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Olympus E-M1 Fast Start

Lesson 10 of 12

Segment 10 - Accessory Port Menu and Camera Operation

John Greengo

Olympus E-M1 Fast Start

John Greengo

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Lesson Info

10. Segment 10 - Accessory Port Menu and Camera Operation

Lesson Info

Segment 10 - Accessory Port Menu and Camera Operation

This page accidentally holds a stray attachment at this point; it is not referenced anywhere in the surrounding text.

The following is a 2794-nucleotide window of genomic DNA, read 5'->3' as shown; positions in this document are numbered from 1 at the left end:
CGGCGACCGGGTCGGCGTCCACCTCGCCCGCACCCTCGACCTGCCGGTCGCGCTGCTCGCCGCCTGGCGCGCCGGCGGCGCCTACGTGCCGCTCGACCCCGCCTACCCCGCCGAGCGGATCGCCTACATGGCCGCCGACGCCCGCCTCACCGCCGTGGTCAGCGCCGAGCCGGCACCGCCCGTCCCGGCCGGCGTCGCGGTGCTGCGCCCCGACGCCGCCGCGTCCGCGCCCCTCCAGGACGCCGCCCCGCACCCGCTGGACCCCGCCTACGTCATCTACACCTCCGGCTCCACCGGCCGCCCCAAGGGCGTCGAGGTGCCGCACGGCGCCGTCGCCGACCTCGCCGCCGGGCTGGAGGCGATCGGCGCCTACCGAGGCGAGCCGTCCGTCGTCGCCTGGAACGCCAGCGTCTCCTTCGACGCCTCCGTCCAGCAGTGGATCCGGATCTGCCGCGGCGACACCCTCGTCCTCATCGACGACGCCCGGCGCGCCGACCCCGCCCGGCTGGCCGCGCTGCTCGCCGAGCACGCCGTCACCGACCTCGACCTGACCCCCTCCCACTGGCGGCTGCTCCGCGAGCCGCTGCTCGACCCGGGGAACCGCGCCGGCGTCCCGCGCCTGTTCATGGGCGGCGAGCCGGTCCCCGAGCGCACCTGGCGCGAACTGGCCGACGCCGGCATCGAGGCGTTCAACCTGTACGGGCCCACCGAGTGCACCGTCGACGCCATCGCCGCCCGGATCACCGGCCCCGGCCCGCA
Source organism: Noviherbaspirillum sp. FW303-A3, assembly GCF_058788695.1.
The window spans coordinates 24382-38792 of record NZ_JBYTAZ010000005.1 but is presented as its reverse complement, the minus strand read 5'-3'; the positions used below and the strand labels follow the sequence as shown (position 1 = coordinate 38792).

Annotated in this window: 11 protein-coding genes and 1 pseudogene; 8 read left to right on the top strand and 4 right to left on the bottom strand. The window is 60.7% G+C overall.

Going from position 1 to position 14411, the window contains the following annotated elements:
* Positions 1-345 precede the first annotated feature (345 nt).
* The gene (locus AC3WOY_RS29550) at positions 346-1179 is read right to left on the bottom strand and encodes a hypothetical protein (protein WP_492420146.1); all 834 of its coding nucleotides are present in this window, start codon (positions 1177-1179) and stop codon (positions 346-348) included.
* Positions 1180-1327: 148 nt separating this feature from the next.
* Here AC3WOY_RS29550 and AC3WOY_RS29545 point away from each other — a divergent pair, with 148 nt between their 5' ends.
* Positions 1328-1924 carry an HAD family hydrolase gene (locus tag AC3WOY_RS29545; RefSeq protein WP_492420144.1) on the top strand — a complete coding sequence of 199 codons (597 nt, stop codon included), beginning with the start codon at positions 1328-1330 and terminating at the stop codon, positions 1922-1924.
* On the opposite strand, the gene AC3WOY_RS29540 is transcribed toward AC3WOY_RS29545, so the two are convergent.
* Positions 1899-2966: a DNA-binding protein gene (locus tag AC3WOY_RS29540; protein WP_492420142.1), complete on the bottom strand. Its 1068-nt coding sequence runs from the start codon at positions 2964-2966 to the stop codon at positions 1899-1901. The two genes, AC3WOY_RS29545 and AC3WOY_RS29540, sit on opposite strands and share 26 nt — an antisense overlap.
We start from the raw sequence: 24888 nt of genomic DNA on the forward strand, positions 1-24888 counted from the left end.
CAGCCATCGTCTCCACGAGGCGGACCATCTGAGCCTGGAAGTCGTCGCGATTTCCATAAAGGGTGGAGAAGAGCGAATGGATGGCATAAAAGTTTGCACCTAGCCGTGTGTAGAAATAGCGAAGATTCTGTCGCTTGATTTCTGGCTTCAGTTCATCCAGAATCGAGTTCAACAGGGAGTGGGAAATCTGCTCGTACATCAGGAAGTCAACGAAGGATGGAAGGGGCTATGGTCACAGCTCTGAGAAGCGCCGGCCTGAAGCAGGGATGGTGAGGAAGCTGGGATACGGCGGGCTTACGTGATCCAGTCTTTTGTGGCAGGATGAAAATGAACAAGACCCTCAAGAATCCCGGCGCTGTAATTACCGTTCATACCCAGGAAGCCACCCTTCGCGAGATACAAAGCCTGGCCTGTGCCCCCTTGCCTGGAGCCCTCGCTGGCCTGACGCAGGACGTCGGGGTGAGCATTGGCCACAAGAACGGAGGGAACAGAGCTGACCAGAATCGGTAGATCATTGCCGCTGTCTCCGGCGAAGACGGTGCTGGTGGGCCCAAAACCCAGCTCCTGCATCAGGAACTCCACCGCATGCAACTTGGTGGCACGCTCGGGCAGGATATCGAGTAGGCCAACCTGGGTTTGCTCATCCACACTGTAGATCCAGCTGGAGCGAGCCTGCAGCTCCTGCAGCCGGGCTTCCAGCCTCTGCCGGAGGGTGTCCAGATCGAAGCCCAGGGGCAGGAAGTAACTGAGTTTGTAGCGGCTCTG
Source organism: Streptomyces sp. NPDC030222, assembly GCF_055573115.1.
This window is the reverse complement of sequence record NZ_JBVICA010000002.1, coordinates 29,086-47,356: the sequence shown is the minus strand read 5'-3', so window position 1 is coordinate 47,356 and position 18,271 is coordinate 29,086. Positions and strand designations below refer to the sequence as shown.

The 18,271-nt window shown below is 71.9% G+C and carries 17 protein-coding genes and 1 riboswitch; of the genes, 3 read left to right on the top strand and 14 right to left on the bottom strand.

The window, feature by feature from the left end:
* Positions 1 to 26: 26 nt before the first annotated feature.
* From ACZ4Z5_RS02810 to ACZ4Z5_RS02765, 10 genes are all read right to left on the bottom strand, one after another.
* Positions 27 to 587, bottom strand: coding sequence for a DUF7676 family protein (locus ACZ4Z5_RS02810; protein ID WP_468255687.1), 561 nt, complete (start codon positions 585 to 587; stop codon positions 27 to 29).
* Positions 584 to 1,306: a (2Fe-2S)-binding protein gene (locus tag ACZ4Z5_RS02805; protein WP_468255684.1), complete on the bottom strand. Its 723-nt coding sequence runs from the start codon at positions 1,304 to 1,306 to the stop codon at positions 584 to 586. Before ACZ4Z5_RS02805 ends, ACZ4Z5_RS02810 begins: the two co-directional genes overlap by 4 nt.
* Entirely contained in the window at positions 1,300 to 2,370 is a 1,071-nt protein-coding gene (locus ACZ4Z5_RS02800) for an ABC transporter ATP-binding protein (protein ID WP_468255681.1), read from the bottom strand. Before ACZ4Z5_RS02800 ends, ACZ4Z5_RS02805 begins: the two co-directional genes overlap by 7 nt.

The next tab is one that you probably do not see because you have to go into the last tab in order to turn this on which we haven't gotten to yet. And you probably don't want to do it because you're once you see what's in here, you probably are not going to need it. If you are working with the Olympus Pen Pal system, which was their old WiFi system built for cameras that don't have WiFi, you could go in and set up some of the parameters for that in here. One of the options in there is you can create an album in the camera and WiFi send it through the Pen PAL system to the Olympus website, and this is where you could set up some of the parameters about that particular feature. If you want to add on electronic viewfinder, why would you want to add on electronic viewfinder to a camera that already has an electronic viewfinder? I don't know, but it is possible because we have that access a report in the top and you could go in and adjust that e V f from here. And that is a very short usele...